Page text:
It corrects stands up & weight the weight is on your back at the small dont care stain the rock with reddest blood what a thing once more to get away with a presence what one to be denied as if it once more was is or something isnt sure of, negative space, an empty drone or drome. I insist on continuing continuing country whatever writes itself in the air. I am sure you are there in the house. I am sure you are there in the cave & will come out it is impossible to get away from anyone it is impossible to locate space & anyway surround it even almost completely a slow progress of revelation I decide to ask the rearranging question is it why wait you are so patient you are so dream once or twice a year & I am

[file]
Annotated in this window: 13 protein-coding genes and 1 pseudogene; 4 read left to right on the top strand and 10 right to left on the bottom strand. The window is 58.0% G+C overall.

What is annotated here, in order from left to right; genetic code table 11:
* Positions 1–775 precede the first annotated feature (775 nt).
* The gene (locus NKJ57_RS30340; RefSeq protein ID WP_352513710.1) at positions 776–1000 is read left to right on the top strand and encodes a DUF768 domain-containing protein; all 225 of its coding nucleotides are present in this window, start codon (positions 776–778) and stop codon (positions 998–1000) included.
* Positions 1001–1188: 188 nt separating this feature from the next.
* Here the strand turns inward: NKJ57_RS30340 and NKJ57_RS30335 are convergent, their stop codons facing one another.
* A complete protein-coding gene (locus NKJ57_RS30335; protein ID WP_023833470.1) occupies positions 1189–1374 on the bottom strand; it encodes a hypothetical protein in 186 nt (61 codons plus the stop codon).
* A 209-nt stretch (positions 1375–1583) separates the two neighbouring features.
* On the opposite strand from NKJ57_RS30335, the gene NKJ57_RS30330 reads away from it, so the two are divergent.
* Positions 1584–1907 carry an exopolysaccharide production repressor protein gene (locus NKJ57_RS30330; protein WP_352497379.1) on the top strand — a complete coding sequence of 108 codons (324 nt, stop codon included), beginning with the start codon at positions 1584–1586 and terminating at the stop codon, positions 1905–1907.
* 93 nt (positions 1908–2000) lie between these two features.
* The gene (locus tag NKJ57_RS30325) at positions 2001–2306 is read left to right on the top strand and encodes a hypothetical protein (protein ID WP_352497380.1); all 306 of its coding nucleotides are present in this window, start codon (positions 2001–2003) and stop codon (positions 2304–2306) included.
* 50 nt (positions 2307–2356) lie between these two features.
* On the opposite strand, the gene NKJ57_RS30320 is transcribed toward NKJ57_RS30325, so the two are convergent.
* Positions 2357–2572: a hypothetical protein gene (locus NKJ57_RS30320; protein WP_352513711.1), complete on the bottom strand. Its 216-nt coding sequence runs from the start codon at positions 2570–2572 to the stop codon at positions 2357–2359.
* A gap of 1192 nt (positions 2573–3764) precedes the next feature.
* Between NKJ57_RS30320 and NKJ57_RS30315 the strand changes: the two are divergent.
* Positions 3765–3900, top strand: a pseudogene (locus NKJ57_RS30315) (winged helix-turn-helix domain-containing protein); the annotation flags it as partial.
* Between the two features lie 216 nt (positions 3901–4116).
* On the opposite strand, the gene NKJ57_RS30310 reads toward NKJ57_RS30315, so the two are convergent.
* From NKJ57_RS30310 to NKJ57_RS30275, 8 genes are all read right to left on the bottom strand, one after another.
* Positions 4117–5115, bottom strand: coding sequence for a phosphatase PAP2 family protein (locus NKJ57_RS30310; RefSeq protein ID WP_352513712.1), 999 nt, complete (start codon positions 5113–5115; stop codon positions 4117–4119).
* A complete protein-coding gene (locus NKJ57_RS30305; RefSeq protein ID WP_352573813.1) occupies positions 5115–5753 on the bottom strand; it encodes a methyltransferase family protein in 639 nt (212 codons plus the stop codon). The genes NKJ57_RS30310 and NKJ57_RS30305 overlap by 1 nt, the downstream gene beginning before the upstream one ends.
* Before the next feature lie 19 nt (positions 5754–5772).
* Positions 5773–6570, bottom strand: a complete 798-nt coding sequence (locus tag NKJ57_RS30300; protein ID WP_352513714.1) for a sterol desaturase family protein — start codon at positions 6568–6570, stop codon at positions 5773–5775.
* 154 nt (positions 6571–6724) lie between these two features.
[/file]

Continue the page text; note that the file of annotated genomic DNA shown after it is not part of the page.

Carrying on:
Interestingly, in such a progressive collaboration with two clear-cut participants, the differences in perspective can be fascinating. For instance, in revealing "hidden facts" about their trip to Eldon's Cave, Mayer says that the real reason she did not go into the cave is that she started to menstruate heavily as soon as they got to the entrance, and that menstruating women were not supposed to go into caves, according to some 19th-century bit of wisdom offered by Coolidge. Once this is known, certain images in her rejoinder are made more referential.

And here is an excerpt from Coolidge's rejoinder to Mayer, titled KARSTARTS: